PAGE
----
by which Christians were distinguished and divided, or of the controversies which subsisted among them. He is not conscious that any very material difference has taken place in his sentiments since he first became acquainted with the religious world; but, after a long course of experience and observation, he seems to possess them in a different manner. The difficulties which for a season perplexed him on some points, are either removed, or considerably abated. On the other hand, he now perceives difficulties that constrain him to lay his hand upon his mouth, in subjects which once appeared to him obvious and plain. Thus, if he mistakes not himself, he is less troubled with scepticism, and at the same time less disposed to be dogmatical than he formerly was. He feels himself unable to draw the line, with precision, between those essential points which ought to be earnestly contended for (in a spirit of meekness) as for the faith once delivered to the saints; and certain secondary positions, concerning which good men may safely differ, and wherein, perhaps, we cannot reasonably expect them to be unanimous during the present state of imperfection. But if the exact boundary cannot be marked with certainty, he thinks it both desirable and possible,
to avoid the extremes into which men of warm tempers have often been led.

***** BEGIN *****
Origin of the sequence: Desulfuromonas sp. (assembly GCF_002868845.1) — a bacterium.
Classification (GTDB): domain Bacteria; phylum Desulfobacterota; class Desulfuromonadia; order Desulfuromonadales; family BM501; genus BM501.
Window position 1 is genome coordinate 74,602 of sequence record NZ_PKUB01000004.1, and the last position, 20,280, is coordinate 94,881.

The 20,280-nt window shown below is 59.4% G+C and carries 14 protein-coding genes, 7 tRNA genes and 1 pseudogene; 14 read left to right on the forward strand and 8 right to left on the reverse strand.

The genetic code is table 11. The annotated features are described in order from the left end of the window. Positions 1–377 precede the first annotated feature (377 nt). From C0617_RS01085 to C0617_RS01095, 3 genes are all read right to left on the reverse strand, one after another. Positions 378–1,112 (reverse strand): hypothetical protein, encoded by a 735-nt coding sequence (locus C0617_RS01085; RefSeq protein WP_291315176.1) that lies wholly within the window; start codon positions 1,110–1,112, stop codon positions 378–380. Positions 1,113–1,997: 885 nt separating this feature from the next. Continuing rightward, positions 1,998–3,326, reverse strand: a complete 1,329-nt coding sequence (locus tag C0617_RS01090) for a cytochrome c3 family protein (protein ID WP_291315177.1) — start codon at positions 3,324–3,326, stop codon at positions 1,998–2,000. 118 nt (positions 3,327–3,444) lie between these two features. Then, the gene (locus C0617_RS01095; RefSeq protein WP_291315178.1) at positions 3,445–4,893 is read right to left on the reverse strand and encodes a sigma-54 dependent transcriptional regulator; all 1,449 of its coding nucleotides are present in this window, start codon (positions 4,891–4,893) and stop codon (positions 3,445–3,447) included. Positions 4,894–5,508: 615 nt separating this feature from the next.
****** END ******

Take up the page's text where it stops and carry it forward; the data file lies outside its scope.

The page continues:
Not that the author can be an advocate for that indifference to truth, which, under the specious semblance of moderation and candour, offers a comprehension, from which none are excluded, but those who profess and aim to worship God in the spirit, to rejoice in Christ Jesus, and to renounce all confidence in the flesh. Moderation is a Christian grace; it differs much from that tame, unfeeling neutrality between truth and error, which is so prevalent in the present day. As the different rays of light which, when separated by a prism, exhibit the various colours of the rainbow, form, in their combination, a perfect and resplendent white, in which every colour is incorporated; so, if the graces of the Holy Spirit were complete in us, the result of their combined effect would be a truly candid, moderate, and liberal spirit towards our brethren. The Christian, especially he who is advanced and established in the life of faith, has a fervent zeal for God, for the honour of His name, His law, and His Gospel. The honest warmth which he feels, when such a law is broken, such a Gospel is despised, and when the great and glorious name of the Lord his God is profaned, would, by the occasion of his infirmities, often degenerate into anger or contempt towards those who oppose themselves, if he was under the influence of zeal only. But his zeal is blended with benevolence and humility: